Friday, June 29, 2007
Although I don't know the all of the reasons why my ancestors chose to come to America - even though I plan to find out one day - I do know that a couple of my ancestors came to America with the hope that they would have more and better economic opportunities. I would not be surprised, though, if an ancestor's economic situation played a major factor in his or her decision to move to America. At the same time, I cannot imagine what my ancestors might have felt at the thought of moving to a foreign country, especially my German ancestors who would have been moving to a country where a different language was spoken and where there was a different culture. Despite whatever they may have felt, they came. So, America, to my family, has always been a place of opportunity.
As for Independence Day, my family has always associated the day with fireworks, barbecues, and remembering the efforts of our veterans in serving our country (yes, even more so than Memorial Day or Veteran's Day). While growing up, I remember watching the Detroit fireworks on TV - and once in down in Detroit - and the fireworks from the Spree, that always took place around the Fourth, from the front porch of the house I used to live in. As I grew older, my family would go on vacation around the Fourth. Last year, my family and I went out west, and a few days before the Fourth, we went to the evening lighting program at Mount. Rushmore. During the ceremony, the MC had all the veterans in the audience to come up to the stage and after the whole stage was filled up with veterans, people yelled out, "Thank you!"
So, what is my point? Independence Day in my family has always been associated with honoring our veterans and remembering how lucky we are to be free and live in the U. S. Without the immigration of all of our ancestors to the U. S. and the efforts of our veterans, the United States would not exist as it does today.
Wednesday, June 27, 2007
Another helpful link would be the University of Michigan's Online Michigan County Histories Collection. This website has many Michigan county histories online, and you can view them for free! The best way to view a page would be to chose from the menu option, next to the page number, the pdf format.
Another helpful link is the genealogy section of the Library of Michigan's website. Here you can view Michigan's 1870 Census online images for free and can print them. You can also find information on the Library of Michigan's collection of genealogy material and primary sources.
The genealogy blogs added are:
- Jasia's Creative Genealogy blog
- John D. Reid's Anglo-Celtic Connections blog
- The Genetic Genealogist
- Unofficial Footnote blog
The history blogs category is a new a category that I added today. You can find the history blogs right below the genealogy blogs.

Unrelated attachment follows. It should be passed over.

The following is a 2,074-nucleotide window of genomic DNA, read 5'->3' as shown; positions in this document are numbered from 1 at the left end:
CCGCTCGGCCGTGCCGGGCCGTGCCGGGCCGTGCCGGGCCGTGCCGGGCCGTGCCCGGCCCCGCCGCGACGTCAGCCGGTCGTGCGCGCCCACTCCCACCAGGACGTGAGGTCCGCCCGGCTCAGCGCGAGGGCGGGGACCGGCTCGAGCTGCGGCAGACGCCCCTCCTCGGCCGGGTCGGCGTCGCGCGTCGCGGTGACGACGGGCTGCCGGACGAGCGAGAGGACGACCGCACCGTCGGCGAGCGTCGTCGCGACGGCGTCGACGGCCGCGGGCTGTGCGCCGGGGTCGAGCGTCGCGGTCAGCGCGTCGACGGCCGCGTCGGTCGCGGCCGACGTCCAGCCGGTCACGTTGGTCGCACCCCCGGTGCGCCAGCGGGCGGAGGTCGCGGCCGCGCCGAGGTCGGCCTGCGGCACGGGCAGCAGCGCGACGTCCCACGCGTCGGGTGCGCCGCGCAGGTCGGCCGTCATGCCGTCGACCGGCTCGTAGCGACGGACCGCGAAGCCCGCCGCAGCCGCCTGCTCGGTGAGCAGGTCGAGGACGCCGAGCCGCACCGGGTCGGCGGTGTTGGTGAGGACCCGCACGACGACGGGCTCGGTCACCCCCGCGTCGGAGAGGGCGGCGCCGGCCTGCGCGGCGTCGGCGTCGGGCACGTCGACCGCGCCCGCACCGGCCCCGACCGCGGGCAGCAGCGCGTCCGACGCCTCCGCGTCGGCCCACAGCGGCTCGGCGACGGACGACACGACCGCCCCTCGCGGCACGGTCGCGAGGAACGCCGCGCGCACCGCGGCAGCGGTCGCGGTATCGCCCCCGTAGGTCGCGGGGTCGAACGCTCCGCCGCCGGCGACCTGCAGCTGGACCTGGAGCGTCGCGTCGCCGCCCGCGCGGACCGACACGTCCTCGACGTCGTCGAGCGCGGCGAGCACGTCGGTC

The history blogs added are:
- Maggie's Civil War Women
- Old Picture of the Day blog
- Professor Deborah E. Lipstadt's History On Trial
If anyone has any other suggestions for history or genealogy blogs, please leave me a comment with the address, and I'll post them. All suggestions are appreciated.
Monday, June 25, 2007
I don't have any experience in researching Native American genealogy, but I hope that the addition of these records makes doing genealogy reasearch easier for those doing research in Native American genealogy.
Update: 27 June 2007: I had to change the link to the article on Ancestry's blog, as Ancestry redid their posts from the past two days. I'm sorry if anyone tried the link, and couldn't find the article.
The state of Michigan began officially recording births, marriages and deaths in 1867, although some of the counties did not begin recording until 1868. You can easily find out when a county started recording vital records through the Library of Michigan's county clerk directory. (To those who already know this and are reading this post, I am sorry for repeating information.) When I read Carol McGinnus' book, I remember (I think) that she mentioned that the law called for recording vital records starting March of 1867. So, if you had an ancestor who was born or died before March 1867, the chances are that you will probably not find a civil record.
Marriages before 1867, on the other hand, may have been record by a county clerk. From what I remember, I think Carol stated in her book that county clerks were required by law, since 1805, to record marriages. Of course, that depends on when the county was formed. I know St. Joseph County has recorded marriages since 1832 primarily because I've done research in that county. Again, the link up above would probably be the best way to find out when a county started recording vital records.
If you go to the Library of Michigan to research, be aware that the Library only has vital records dating from 1867.
In my next post, I'll talk about doing research in the Library of Michigan.